Lets agree to disagree Moz. I researched for 2 years on HR and IR recruitment in this country, hence the reason why I now run my own. I'm not saying that they are all like that, but when you have a couple of bad experiences it black marks it for everyone. The bulk of agencies I have dealt with fail in one critical aspect and thats treating the candidates as clients as well as the employers themselves.

    My advice as requested would be simple....try the agencies first, if that fails then do it yourself and see the difference. Recruitment agencies aren't the be all and end all of finding a job and people shouldn't be lulled into thinking that they are.

  11. #11
    Join Date
    Aug 2012
    Location
    NSW
    Posts
    65

    Default

    Determined

    I agree with Qld IR Consultant regarding recruitment agencies. I wouldn't rule them out completely but they will 'cull' you based on your time away from the workforce if the client does not want it. They are not the be all and end all of finding you are job.

    My second issue is - what do you put on your CV? I hope it's maternity leave or carers leave and no mention of your child or childcare arrangements. That's nobody's business and I wouldn't be offering it as a topic of conversation either. That same question is NEVER asked of a man which I have a real issue with. I took time out of the workforce for 12 months due to a family issue and I put carers leave on my CV. I had no problem getting interviews or jobs. If they asked I told them the basics. Not the whole story. None of their business. The company I currently work for the MD in the interview asked me about my husband!!! I literally told him 'not that I have to tell you but because your interested he's a Senior Counsel'! Then i went about giving him some serious interview techniques when i started. Perhaps that's why I got the job but nevertheless they are the questions you shouldn't answer nor have to justify you have everything under control on the home front.

    You are a HR Professional so weeding out the agencies or companies that ask these kinds of questions should be a breeze and as mentioned a possible adverse action claim!

    Remember - those same agencies that discriminate or treat you badly are the same ones who will come running when you are the HR Manager in a company!!

    Good luck.

  12. #12
    Join Date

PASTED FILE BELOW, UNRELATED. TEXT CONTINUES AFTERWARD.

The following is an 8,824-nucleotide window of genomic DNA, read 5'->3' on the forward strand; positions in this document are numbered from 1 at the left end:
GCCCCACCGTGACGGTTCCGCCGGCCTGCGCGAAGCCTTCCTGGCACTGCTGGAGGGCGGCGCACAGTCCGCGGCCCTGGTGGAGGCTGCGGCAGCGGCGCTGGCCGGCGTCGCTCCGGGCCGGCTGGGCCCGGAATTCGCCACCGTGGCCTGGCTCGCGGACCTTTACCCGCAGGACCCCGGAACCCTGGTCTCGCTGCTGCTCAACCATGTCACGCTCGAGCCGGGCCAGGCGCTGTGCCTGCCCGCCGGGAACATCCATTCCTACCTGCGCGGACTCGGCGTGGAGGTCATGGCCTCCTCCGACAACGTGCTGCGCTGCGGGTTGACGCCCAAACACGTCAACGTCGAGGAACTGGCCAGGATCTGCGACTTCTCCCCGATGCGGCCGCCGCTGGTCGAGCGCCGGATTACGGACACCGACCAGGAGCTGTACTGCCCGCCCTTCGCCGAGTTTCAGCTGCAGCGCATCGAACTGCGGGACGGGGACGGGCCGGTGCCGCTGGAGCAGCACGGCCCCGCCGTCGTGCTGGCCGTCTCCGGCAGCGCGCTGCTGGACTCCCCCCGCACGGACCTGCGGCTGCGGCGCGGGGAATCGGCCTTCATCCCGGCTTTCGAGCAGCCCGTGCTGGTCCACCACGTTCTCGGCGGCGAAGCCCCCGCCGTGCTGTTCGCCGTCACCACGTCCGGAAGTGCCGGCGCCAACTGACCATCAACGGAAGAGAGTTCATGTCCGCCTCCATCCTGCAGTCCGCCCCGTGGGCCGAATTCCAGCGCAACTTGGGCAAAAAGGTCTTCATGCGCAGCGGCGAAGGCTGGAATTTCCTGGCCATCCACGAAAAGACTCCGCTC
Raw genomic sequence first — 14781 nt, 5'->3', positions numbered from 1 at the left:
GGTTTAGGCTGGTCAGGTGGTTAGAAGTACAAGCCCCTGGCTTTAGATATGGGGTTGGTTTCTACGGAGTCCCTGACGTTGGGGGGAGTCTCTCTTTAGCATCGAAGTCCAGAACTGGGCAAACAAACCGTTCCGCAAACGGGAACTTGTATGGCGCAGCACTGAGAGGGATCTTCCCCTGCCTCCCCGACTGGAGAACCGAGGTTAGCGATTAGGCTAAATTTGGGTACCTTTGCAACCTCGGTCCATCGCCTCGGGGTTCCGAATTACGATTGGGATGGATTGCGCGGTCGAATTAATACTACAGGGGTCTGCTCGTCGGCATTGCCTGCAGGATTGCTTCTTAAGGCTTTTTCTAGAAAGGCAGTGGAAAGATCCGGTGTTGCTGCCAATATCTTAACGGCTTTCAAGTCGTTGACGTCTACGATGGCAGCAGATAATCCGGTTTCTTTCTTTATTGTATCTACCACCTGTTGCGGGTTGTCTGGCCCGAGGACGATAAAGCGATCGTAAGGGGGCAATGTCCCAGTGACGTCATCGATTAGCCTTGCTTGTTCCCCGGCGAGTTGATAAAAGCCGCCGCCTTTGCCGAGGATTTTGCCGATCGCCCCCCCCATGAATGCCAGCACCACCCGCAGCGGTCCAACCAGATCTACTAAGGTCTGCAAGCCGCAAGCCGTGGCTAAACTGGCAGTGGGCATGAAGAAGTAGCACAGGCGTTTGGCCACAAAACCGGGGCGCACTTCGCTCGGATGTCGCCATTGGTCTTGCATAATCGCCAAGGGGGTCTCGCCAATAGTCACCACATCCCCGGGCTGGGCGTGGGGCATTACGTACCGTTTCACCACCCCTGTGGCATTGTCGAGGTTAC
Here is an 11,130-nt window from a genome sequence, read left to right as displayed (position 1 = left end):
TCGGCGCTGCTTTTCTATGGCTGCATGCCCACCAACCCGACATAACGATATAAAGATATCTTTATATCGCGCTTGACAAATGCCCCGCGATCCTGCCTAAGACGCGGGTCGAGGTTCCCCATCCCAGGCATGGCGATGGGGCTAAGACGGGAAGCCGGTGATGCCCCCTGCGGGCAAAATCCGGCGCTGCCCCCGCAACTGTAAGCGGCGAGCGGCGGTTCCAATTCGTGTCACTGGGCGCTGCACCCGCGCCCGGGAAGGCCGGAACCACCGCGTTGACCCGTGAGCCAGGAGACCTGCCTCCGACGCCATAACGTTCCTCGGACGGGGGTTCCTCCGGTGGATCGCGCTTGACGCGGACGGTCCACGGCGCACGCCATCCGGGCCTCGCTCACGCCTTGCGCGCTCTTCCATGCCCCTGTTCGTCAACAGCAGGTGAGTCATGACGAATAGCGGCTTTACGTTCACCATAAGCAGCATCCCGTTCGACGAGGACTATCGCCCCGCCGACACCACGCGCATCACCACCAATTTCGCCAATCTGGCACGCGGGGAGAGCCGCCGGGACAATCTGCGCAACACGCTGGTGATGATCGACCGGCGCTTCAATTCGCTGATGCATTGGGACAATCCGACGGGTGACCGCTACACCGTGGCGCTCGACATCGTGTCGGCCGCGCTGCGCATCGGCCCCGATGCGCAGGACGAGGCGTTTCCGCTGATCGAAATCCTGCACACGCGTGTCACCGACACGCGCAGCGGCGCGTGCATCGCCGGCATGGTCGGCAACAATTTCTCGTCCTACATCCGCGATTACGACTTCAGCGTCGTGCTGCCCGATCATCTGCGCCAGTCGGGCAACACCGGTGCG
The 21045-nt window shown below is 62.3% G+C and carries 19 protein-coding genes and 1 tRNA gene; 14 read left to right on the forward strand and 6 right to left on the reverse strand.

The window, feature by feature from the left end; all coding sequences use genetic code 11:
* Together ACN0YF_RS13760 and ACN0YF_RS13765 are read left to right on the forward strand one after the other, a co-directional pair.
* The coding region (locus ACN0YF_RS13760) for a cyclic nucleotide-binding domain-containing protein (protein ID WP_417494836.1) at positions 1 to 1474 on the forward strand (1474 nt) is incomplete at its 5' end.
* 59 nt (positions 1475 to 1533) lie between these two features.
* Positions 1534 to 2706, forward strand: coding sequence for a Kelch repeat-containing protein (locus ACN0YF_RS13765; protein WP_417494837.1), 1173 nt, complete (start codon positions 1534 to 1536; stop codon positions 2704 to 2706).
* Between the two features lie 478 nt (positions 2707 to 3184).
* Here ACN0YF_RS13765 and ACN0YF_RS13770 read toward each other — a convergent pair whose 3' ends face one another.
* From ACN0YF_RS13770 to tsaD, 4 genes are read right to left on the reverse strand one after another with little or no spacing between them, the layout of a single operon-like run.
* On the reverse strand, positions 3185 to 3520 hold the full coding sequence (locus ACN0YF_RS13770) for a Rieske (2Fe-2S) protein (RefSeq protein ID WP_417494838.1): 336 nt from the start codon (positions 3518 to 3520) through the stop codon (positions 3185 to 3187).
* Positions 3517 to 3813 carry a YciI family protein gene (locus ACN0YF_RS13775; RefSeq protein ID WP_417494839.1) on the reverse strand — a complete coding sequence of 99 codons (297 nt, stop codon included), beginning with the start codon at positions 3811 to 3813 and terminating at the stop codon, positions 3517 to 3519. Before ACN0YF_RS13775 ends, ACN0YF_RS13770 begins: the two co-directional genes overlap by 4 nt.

Mar 2013
    Posts
    8

    Default

    Hi NicoleAnita

    Thanks for the feedback. I just put 'had a baby' as reason for leaving. But when I am speaking with acquaintances about possibilities (note that I write 'acquaintances' as I never get interviews!), I sometimes let it be known that there is daddy day care. I know it's none of their business, nor an employer's business, however, I also know that sometimes it can be an issue. Some are once bitten twice shy.

  13. #13
    Join Date
    Aug 2012
    Location
    NSW
    Posts
    65

    Default

    Just one suggestion - I would change it to Maternity Leave. Putting 'had a baby' already opens up the questions like 'how old is your child etc' in interviews. That would probably be their opening line therefore leading into your next issue with day care. All I would say is 'I am now in a position to resume full time work'. End of story. That should be sufficient information.

  14. #14
    Join Date
    Mar 2013
    Posts
    8

    Default

    Thanks and yes I will do that....although I never took mat leave, I resigned as I was leaving the area anyway.

  15. #15
    Join Date
    Jan 2013
    Location
    Melbourne - Fitzroy
    Posts
    8

    Default

    Quote Originally Posted by Moz View Post

    A significant percentage of HR positions are contract nowadays, and it's common to see "contract to perm" positions. This is basically employers taking advantage of the market conditions. Even if it's not advertised as "contract to perm" that is what often happens.
    So this is legal Moz? Not a sham contract?